Written by Matthew Adendorf (topic: product development)
Product Development – Moving Beyond ‘Agile’
Agile product development has in recent times positioned itself as the number one and best way for innovation teams to successfully ship product to market. Let me be clear, I think that Agile is great as it focusses on frequent releases which are necessary in today’s fast-paced environment. The days of shipping code every six months in a waterfall approach and expecting to learn anything is rapidly becoming obsolete.
However, the risk with agile is that teams may be doing a good job of building the wrong stuff. Working with corporates my experience was that new features were often considered ‘DONE’ once the code was complete. The correct measure should be whether or not it has solved a specific customer problem.
Build, measure, learn
This is why we encourage our clients to combine User-Centered Design and Lean Startup principals. It eliminates the risk of building the wrong things. Following Eric Ries’s philosophy of ‘Build, Measure, Learn’ is how you get there.
Integrating design, experimentation and user research into your Agile methods will help you understand what is likely to work and what customers don’t require. We encourage our clients to fall in love with the problem and not the solution.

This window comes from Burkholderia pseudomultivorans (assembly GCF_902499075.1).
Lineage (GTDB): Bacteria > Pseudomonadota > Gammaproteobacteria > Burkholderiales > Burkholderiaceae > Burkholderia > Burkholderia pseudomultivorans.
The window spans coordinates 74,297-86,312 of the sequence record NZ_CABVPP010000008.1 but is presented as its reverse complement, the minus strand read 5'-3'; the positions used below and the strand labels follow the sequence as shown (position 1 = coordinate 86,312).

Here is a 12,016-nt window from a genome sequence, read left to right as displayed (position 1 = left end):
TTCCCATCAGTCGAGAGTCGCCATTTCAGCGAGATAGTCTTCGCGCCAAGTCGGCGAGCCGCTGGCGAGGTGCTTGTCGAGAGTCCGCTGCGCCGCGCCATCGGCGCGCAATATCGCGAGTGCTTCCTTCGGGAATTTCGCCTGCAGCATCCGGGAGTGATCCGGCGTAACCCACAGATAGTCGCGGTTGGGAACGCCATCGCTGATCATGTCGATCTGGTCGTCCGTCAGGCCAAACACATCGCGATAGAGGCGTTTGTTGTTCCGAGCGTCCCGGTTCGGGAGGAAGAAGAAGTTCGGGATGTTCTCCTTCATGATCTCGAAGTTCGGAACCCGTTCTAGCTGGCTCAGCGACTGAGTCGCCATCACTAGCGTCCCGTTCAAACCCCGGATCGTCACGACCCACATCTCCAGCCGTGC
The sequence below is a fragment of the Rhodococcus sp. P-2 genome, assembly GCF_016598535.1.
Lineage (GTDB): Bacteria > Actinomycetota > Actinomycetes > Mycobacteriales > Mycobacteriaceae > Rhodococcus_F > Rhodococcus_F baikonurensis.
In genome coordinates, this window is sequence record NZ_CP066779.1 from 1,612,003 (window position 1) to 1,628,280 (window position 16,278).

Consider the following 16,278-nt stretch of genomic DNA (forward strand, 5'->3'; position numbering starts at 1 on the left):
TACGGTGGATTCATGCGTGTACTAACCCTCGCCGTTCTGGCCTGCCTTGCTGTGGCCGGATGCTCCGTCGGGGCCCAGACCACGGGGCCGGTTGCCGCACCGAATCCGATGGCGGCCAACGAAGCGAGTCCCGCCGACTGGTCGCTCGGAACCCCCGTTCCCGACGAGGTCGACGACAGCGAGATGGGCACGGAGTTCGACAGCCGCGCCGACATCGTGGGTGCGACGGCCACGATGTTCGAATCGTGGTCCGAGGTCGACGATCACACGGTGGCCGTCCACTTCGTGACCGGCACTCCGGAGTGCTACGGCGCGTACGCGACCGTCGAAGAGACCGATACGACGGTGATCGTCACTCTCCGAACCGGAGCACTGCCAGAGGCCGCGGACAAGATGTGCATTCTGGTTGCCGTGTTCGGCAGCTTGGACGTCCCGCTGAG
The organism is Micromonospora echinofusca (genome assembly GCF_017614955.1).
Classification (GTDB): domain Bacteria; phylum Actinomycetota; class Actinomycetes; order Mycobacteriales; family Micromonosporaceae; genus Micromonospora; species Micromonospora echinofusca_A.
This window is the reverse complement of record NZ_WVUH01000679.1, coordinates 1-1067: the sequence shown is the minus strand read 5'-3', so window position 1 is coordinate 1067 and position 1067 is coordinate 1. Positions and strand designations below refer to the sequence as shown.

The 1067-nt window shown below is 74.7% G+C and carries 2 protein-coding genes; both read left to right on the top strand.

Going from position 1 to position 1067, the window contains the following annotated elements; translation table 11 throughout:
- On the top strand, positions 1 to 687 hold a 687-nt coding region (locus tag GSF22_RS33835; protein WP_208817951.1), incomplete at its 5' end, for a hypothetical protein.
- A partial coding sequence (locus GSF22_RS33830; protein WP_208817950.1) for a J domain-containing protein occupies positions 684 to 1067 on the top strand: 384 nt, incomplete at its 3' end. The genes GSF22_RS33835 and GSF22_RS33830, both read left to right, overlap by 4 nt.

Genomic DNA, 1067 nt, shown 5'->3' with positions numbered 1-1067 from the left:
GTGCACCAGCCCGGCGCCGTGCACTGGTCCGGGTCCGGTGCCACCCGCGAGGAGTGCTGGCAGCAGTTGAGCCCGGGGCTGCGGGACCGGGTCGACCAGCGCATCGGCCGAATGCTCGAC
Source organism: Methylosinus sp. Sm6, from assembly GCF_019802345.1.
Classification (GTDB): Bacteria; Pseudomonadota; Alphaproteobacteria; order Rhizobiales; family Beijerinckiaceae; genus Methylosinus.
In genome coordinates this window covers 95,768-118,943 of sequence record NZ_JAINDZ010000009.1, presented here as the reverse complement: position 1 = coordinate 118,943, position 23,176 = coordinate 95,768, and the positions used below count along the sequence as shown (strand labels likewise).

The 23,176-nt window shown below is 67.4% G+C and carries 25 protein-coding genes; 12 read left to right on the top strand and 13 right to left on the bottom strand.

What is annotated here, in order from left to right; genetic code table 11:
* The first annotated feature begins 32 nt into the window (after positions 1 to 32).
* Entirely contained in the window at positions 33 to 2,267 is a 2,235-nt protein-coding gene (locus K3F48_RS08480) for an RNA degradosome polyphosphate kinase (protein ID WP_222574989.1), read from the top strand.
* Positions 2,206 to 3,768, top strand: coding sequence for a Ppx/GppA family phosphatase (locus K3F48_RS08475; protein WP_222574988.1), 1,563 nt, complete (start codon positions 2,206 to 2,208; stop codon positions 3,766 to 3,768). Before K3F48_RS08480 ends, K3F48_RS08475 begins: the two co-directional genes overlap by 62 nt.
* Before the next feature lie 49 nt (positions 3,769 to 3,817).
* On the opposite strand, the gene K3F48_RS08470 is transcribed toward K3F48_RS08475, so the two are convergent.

Redefine the word ‘done’!
- Did the latest release achieve the objective you set out to achieve?
- Has the user’s behaviour changed the way you wanted it to?
Early in the development of a new product, organisations must capture all hypotheses and notes about the predicted future. After each customer test or experiment it’s critical to conduct a post-mortem analysis:
- What made us think that this would work?
- What was the thinking around a particular feature?
- What business goal did we intend to accomplish?
- How did it measure up against our metrics of success?
Fail, to succeed
I encourage you to not see fast failure as wastage. You are not wasting if your process facilitates refinement and learning. On the contrary, fast failure, refinement and learning often lead to significant financial and time savings. If you are responsible for driving innovation, I encourage you to convert your executives into evangelists by continuously questioning them on the business goals and key strategic drivers. Walk them through the ‘Build, Measure, Learn’ processes and teach them to be hypothesis and benefit-driven, not feature driven.
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